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Many international sanctions have been announced against Russia after invading Ukraine in Feb. 2022. Why would these sanctions work, while the sanctions against Russia after the Crimea crisis in 2014 had little to no effect to the outcome of the Crimea crisis and Russia?

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    They won't work. But what else are you going to do?
    – Allure
    Commented Feb 24, 2022 at 23:48
  • They are different sanctions. Why should they both not work? Maybe you want to ask if sanctions ever have changed anything? Commented Feb 25, 2022 at 6:24

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By now, it is obvious that the 2022 sanctions against Russia are having multiple negative effects on specific individuals (oligarchs, Russian ruling elite) and on the economy of the Russian Federation as a whole. The 2014-2015 sanctions are widely viewed as too little, too late, thus not effective as a punishment and a deterrent.

REFERENCES:

NEW YORK/WASHINGTON, April 5 (Reuters)
[...]
"What they're basically tying to do is force their hand and put even more pressure on (to deplete) foreign-currency reserves back home," said David Wolber, a sanctions lawyer at Gibson Dunn in Hong Kong.

"If they have to do that, obviously that takes away from Russia's ability to use those dollars for other activities, in essence to fund the war."

It may also put pressure on Russian demands to be paid roubles for gas by European customers, he added.

Russia was last allowed to make a $447 million coupon payment on a 2030 sovereign dollar bond, due last Thursday, which was at least the fifth such payment since the war began.

If Russia fails to make any of its upcoming bond payments within their pre-defined timeframes, or pays in roubles where dollars, euros or another currency is specified, it will constitute a default. read more

While Russia is not able to access international borrowing markets due to sanctions, a default would prohibit it from accessing those markets until creditors are fully repaid and any legal cases stemming from the default are settled.

U.S. stops Russian bond payments, raising risk of default. By Megan Davies and Alexandra Alper. Apil 5, 2022: https://www.reuters.com/business/us-cracks-down-russian-debt-payments-latest-sovereign-payments-halted-2022-04-05/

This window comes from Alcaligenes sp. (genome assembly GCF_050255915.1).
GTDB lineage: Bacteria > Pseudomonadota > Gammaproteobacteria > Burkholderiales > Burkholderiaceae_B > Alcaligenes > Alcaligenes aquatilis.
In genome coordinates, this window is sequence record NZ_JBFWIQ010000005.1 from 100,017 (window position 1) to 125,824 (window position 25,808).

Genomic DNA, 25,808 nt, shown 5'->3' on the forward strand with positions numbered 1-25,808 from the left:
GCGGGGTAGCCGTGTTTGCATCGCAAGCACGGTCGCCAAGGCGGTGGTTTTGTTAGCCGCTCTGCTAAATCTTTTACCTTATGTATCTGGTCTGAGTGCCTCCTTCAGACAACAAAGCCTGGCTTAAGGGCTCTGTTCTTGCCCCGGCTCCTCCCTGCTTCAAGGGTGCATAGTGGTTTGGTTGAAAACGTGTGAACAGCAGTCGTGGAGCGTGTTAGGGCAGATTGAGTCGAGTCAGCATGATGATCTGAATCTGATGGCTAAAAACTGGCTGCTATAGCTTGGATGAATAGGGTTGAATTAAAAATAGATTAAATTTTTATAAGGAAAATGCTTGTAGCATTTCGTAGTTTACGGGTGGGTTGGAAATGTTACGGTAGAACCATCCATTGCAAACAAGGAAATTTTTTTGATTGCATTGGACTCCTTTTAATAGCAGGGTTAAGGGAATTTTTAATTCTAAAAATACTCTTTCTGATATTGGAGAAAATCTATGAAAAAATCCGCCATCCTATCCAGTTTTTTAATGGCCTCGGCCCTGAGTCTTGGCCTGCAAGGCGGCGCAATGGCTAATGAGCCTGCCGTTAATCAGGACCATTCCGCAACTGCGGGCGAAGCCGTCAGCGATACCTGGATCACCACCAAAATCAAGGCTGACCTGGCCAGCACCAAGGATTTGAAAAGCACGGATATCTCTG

Moreover, the Russian ruble and Russian equities witnessed a sharp fall...

See very informative figures

Ira Kalish: How sanctions impact Russia and the global economy, 15 March 2022. Deloitte Insights: https://www2.deloitte.com/us/en/insights/economy/global-economic-impact-of-sanctions-on-russia.html


With the ruble seesawing in value against the dollar and many educated Russians reportedly fleeing the nation, Russia's economy is facing a contraction unlike any it's ever seen before. "The current crisis will wipe out 15 years of economic development," the Institute of International Finance said in a report.

Here's how Western sanctions are pummeling Russia's economy. By Irina Ivanova. April 6, 2022. CBS News: https://www.cbsnews.com/news/sanctions-russia-economy-effect/


LONDON, April 8 (Reuters) - Russia faces its first sovereign external default in over a century after it made arrangements to make an international bond repayment in roubles earlier this week, even though the payment was due in U.S. dollars.

S&P on Saturday lowered the country's foreign currency ratings to "selective default" on increased risks that Moscow will not be able and willing to honour its commitments to foreign debtholders. read more

Russia has not defaulted on its external debt since the aftermath of its 1917 revolution, but its bonds have now emerged as a flashpoint in its economic tussle with Western countries. A default was unimaginable until recently, with Russia rated as investment grade in the run up to its Feb. 24 invasion of Ukraine, which Moscow calls a "special military operation".

Reuters: Explainer: Clock ticks down towards a Russian default. April 9, 2022: https://www.reuters.com/business/finance/clock-ticks-down-towards-russian-default-2022-04-08/

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